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Living Well In Yalobusha County

Storing Food In The Freezer

By Pamela Redwine

Freezing is the best way to preserve the fresh-like qualities of food. Per capita consumption of commercially frozen foods has steadily increased since 1937. The amount of home-prepared frozen foods and purchased foods frozen at home is also gaining popularity.

The colder the better

Frozen foods require low storage temperatures because quality continues to change after harvest or slaughter. The higher the temperature, the more rapidly quality deteriorates. For every five-degree increase in storage temperature, changes in quality occur twice as fast.

Many refrigerator-freezer compartments cannot reach or maintain 0 degrees Fahrenheit. Keep frozen foods no longer than a week in such a compartment. This kind of freezing unit usually has no separate outside door.


Use only moisture- and vapor-proof materials such as heavy-duty aluminum foil, polyethylene bags, freezer film wraps, glass, plastic and metal containers. The shrink-film wrap on meats in self-serve counters allows air to enter the package and is not suitable for freezer storage beyond two weeks. Overwrap these packages with a moisture- and vapor-proof material to prevent freezer burn.

Quality changes with refreezing

Some foods purchased thawed, especially meats and poultry, have been previously frozen. As long as they were commercially frozen, quality changes are minimal when these foods are refrozen at home.

Generally, the faster the freezing rate, the better the quality is preserved. Commercial freezing is much faster than home freezing. With quick freezing, cells break down less. When water, a component of all food, freezes rapidly, tiny crystals form. Slow freezing forms large ice crystals which cause cells in food to rupture. Moisture leaks out and quality is lowered.

When refreezing foods that were initially frozen at home, expect quality changes. Those changes will be more extreme for texture than for color or flavor. The food, however, should still be acceptable to use.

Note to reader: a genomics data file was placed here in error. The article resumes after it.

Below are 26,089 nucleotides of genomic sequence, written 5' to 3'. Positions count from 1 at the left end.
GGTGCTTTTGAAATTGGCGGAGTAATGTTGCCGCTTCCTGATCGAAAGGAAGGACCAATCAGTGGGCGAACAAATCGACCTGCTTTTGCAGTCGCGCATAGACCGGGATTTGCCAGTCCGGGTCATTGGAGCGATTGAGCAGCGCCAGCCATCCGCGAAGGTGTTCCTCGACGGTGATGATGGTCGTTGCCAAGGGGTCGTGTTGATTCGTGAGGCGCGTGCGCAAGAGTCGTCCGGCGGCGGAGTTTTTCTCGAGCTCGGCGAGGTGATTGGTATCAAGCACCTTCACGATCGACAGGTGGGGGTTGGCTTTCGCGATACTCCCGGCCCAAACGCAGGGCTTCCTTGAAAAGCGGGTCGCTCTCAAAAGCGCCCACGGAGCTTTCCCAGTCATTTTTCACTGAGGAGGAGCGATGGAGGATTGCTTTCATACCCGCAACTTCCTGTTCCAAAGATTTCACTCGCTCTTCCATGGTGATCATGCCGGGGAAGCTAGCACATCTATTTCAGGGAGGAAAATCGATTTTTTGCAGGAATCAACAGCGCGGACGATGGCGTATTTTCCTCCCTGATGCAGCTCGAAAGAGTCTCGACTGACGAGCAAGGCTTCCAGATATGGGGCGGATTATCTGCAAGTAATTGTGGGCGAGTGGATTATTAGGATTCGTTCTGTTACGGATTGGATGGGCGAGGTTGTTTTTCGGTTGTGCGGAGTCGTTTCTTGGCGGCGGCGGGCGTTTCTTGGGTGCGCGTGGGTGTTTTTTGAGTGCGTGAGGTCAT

Why packages say “Do not refreeze”

Frozen food packers want their products to have a good image with shoppers. Because quality can deteriorate if interior product temperatures range up to 40 degrees Fahrenheit, many manufacturers do not recommend refreezing such thawed food because they cannot guarantee quality under such conditions.

Freezer management

A freezer (a chest or upright unit that maintains a temperature of 0 degrees Fahrenheit or below) offers convenience and flexibility, but it can rarely be justified only on the merits of saving money. To get the greatest use out of your freezer, keep it fully stocked. A rapid rate of turnover-once every six months-is recommended to greatly reduce the operating cost per pound of food.

References: University of Missouri Extension Service MP556


Recipe of the Week

By Pamela Redwine

Veal Cordon Bleu

8 (2-ounce) lean veal cutlets

? teaspoon freshly ground pepper

2  (3/4 ounce) slices fat free  Swiss processed cheese, each slice cut in half

1 (1 ounce) slice lean ham, cut into 4 equal pieces

 2 tablespoons all-purpose flour

6 tablespoons egg substitute

? cup dry breadcrumbs

Cooking Spray

1 tablespoon reduced calorie stick margarine

Parsley sprigs (optional)

Lemon slices (optional)

1.        Preheat oven to 375 degrees.

2.       Place veal cutlet between 2 sheets of heavy-duty wrap.  Flatten to 1/8 inch thickness using a meat mallet or rolling pin.  Sprinkle freshly ground pepper evenly over 4 cutlets.

3.       Place 1 half-slice Swiss cheese in center of each of 4 peppered cutlets; top each cheese slice with a piece of lean ham. Place remaining 4 cutlets oven ham, pressing edges gently to seal.

4.       Dredge cutlets in flour, and shake off excess flour.  Dip each cutlet in egg substitute then dredge in breadcrumbs.

5. Coat a large nonstick skillet with cooking spray; add stick margarine, and place over medium-high heat until margarine melts.  Add cutlets and cook 2 minutes on each side or until cutlets are lightly browned.  Place cutlets in an 1 x 7 inch baking dish coated with cooking spray. Bake, uncovered, at 375 degrees for 20 minutes. Garnish with parsley sprigs and lemon slices, if desired. Yield: 4 servings.

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